NEWS:  February 27, 2007

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Bird’s Eye View of the News

Atila Sinke Guimarães

SQUARE DANCING AT THE VATICAN  –  A creditable voice from the Vatican was recently heard saying that the Tridentine Mass will never return. Fr. Reginald Foster, a scholar who translates documents from Latin for the Pope, told The Tablet (February 3, 2007, p. 37) that a schism could result if the Pope enables those who are “nostalgic” for the Tridentine Mass to return to it. “The whole thing is off the track. The Tridentine [Mass] is finished, gone,” he affirmed.

Vatican Latinist Fr. Foster

Vatican Latinist Fr.Foster affirms the Tridentine Mass will never return
The reason he gave was this: “It is not the Latin, it is the whole mentality. These people think things were better before the Council.” According to Fr. Foster, to allow the Tridentine Mass to be said again would threaten to divide every parish and Diocese because Catholics would judge a priest by whether he celebrated Mass in their preferred rite.

Neither Foster nor The Tablet specified whether he was giving only his personal opinion, or he reached those conclusions from reactions elsewhere. This piece of information is missing. In any case, the threat of schism in the left or among the faithful, as I commented before, could well stop the Vatican from allowing the Tridentine Mass to return to common usage.

I am afraid some conservative and traditionalist readers will be disheartened: “The Vatican seemed to be coming closer to us, but now it is moving toward the left again…”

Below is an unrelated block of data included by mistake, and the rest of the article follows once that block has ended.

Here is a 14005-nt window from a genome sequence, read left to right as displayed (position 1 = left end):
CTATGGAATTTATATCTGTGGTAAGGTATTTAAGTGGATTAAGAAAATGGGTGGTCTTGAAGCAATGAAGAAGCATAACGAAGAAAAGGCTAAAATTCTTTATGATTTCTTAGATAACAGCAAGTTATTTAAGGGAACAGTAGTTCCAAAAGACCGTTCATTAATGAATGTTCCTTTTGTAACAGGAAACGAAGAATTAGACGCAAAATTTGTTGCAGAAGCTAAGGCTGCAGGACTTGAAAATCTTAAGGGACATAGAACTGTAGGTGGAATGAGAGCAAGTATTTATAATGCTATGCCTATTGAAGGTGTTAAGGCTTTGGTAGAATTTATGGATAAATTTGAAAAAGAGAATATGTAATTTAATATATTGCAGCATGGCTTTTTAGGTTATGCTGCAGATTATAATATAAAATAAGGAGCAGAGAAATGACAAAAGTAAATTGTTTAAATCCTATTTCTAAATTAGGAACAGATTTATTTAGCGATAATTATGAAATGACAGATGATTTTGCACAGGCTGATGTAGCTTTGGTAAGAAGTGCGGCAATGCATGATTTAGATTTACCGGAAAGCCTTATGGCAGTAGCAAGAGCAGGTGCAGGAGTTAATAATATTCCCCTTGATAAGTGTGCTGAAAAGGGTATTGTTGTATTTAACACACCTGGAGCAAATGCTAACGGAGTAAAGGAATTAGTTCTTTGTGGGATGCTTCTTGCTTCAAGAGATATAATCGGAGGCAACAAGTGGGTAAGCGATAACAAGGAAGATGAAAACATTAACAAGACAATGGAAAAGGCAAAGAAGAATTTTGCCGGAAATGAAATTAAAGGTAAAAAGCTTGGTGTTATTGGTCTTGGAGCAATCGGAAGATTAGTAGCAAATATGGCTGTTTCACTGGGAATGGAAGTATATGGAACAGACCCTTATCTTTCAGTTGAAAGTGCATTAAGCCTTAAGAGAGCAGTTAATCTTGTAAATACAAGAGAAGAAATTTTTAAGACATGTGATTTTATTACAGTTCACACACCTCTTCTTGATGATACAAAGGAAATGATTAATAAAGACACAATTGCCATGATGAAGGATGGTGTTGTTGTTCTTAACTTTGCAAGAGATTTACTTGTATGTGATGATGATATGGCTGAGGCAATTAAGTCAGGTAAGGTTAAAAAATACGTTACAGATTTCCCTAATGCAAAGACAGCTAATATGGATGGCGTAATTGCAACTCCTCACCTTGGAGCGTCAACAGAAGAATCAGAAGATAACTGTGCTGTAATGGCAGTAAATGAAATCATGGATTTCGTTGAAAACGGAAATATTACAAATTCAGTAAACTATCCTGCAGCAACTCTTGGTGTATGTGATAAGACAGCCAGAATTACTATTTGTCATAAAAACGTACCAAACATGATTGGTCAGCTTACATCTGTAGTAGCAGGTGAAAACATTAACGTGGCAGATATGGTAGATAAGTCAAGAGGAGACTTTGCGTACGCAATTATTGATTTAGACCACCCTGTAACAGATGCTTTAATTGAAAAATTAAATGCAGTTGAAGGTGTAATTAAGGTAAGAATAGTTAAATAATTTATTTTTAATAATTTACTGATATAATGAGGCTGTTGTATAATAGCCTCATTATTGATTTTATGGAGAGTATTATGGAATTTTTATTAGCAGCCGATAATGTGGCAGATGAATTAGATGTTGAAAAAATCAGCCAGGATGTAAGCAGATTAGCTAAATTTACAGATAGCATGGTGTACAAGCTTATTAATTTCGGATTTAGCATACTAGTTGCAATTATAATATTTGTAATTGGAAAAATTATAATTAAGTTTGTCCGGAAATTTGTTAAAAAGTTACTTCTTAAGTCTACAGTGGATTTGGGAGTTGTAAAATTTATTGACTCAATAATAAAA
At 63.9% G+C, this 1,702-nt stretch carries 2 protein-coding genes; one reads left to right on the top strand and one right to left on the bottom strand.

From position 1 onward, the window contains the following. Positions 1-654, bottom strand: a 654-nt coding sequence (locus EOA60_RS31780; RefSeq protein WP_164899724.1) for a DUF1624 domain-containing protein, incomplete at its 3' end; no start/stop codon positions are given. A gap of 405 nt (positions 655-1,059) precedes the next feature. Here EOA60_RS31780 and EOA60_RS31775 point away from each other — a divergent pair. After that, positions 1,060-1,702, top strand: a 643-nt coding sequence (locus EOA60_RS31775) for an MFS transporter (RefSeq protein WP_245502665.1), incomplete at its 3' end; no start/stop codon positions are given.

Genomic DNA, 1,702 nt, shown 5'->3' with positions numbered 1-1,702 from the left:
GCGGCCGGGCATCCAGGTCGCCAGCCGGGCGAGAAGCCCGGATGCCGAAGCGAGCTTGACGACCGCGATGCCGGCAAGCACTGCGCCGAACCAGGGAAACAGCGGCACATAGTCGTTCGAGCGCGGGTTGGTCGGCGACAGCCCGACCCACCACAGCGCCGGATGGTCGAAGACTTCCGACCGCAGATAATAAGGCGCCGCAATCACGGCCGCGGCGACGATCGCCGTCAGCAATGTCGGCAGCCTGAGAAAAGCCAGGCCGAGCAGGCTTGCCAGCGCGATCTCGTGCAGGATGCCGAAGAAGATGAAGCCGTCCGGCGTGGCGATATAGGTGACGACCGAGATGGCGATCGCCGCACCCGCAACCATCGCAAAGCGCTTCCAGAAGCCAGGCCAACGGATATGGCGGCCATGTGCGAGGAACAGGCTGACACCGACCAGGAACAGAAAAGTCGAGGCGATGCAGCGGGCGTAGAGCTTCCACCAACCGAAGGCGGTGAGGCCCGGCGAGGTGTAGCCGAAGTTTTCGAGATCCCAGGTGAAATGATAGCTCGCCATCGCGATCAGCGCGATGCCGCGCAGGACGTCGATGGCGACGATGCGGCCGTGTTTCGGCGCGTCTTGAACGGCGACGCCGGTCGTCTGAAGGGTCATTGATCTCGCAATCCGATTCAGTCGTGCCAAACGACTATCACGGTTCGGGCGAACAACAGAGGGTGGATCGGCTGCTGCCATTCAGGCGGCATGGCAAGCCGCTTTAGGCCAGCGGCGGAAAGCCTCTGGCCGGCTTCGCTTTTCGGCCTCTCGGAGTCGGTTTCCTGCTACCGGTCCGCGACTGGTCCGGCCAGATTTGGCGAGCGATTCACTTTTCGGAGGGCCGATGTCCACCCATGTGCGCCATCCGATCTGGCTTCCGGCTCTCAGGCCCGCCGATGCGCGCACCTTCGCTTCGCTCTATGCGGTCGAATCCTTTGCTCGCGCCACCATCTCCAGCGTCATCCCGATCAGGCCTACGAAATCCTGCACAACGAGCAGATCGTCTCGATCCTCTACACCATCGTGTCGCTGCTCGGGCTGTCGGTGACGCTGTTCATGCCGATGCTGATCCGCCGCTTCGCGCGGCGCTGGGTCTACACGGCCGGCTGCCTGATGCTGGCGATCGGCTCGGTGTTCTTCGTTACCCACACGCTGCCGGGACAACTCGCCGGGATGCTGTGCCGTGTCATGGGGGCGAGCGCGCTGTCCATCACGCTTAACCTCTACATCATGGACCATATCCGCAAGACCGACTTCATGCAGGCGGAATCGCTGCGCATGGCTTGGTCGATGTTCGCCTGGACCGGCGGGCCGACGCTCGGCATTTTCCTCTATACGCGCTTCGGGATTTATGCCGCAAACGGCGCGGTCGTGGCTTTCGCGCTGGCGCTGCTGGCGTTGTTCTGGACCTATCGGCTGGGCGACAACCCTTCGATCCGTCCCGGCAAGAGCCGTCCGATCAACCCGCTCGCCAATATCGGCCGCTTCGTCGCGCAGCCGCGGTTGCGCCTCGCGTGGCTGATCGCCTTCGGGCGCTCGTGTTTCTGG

The Vatican takes some steps to the right, and many traditionalists naively expect a return to the times of Pius XII. The Vatican takes several steps to the left, and many progressivists are cheered and hope for more radical reforms. In each of these movements, there are Bishops coming from the sidelines on the right or left to accompany the Vatican accordingly.

Where is the Vatican really going? It is simply maneuvering to maintain control over the Catholic mainstream, which seems to be moving to a more rightist and conservative position. Notwithstanding, the Vatican does not want to lose its left wing, which propels the reforms that Progressivism never ceases to demand be made in the Church. So, at times the Vatican moves to the right, and at times to the left, like in a square dance.

A “DISCOURAGING ECUMENISM” – While the question of the Tridentine Mass moves with the animation of a square dance, ecumenism plods along in very slow motion. This is not just my personal opinion. Benedict himself was obliged to admit it.

The ecumenical Benedict

"Slow ascent to unity..."
Indeed, in a speech delivered January 25 during the 2007 Week of Prayers for Christian Unity at the Basilica of St. Paul Outside the Walls, Benedict XVI acknowledged the sluggish pace: “Ecumenism is certainly a slow process, at times perhaps even discouraging, when one gives in to the temptation to hear [the word of God] and not to listen” (The Tablet, February 3, 2007, p. 38). He insisted that all believers should emerge from “comfortable deafness.”

Painting in favorable colors his meaningless encounter in 2006 with Anglican leader Rowan Williams at the Vatican, and the futile exchange of embraces with Schismatic patriarch Bartholomew in Constantinople last November, Pope Ratzinger asked rhetorically: “Are these not perhaps instances of lofty spiritual values, moments of joy, of great significance in the slow ascent to unity?”

These are gloomy words for a Pope of transition, who was elected with the specific task to accomplish ecumenical unity as quickly as possible. Two years after his election, ecumenism remains as paralyzed as it was under JPII. Besides, Ratzinger will be 80 next April 16. One can only wonder if his resignation is not being considered in some circles to open opportunities for new talents…